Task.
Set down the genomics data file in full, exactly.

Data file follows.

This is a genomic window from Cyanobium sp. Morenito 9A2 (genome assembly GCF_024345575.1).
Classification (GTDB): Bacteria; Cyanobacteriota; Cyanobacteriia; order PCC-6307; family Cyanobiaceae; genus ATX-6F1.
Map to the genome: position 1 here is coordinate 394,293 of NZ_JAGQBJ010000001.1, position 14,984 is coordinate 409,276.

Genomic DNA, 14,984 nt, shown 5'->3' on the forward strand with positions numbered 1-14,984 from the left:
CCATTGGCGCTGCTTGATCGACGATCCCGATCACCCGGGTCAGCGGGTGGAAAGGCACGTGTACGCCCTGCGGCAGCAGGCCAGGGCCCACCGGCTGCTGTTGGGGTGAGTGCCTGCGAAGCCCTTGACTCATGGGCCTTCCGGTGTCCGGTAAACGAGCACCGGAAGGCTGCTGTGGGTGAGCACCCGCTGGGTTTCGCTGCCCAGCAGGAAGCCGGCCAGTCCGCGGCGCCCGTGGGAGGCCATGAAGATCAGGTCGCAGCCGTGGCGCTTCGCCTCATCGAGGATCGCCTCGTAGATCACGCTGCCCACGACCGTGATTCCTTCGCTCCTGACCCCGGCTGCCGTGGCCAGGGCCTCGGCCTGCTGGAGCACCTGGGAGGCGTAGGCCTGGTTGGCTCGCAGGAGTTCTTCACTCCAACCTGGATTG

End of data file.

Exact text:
This is a genomic window from Cyanobium sp. Morenito 9A2 (genome assembly GCF_024345575.1).
Classification (GTDB): Bacteria; Cyanobacteriota; Cyanobacteriia; order PCC-6307; family Cyanobiaceae; genus ATX-6F1.
Map to the genome: position 1 here is coordinate 394,293 of NZ_JAGQBJ010000001.1, position 14,984 is coordinate 409,276.

Genomic DNA, 14,984 nt, shown 5'->3' on the forward strand with positions numbered 1-14,984 from the left:
CCATTGGCGCTGCTTGATCGACGATCCCGATCACCCGGGTCAGCGGGTGGAAAGGCACGTGTACGCCCTGCGGCAGCAGGCCAGGGCCCACCGGCTGCTGTTGGGGTGAGTGCCTGCGAAGCCCTTGACTCATGGGCCTTCCGGTGTCCGGTAAACGAGCACCGGAAGGCTGCTGTGGGTGAGCACCCGCTGGGTTTCGCTGCCCAGCAGGAAGCCGGCCAGTCCGCGGCGCCCGTGGGAGGCCATGAAGATCAGGTCGCAGCCGTGGCGCTTCGCCTCATCGAGGATCGCCTCGTAGATCACGCTGCCCACGACCGTGATTCCTTCGCTCCTGACCCCGGCTGCCGTGGCCAGGGCCTCGGCCTGCTGGAGCACCTGGGAGGCGTAGGCCTGGTTGGCTCGCAGGAGTTCTTCACTCCAACCTGGATTG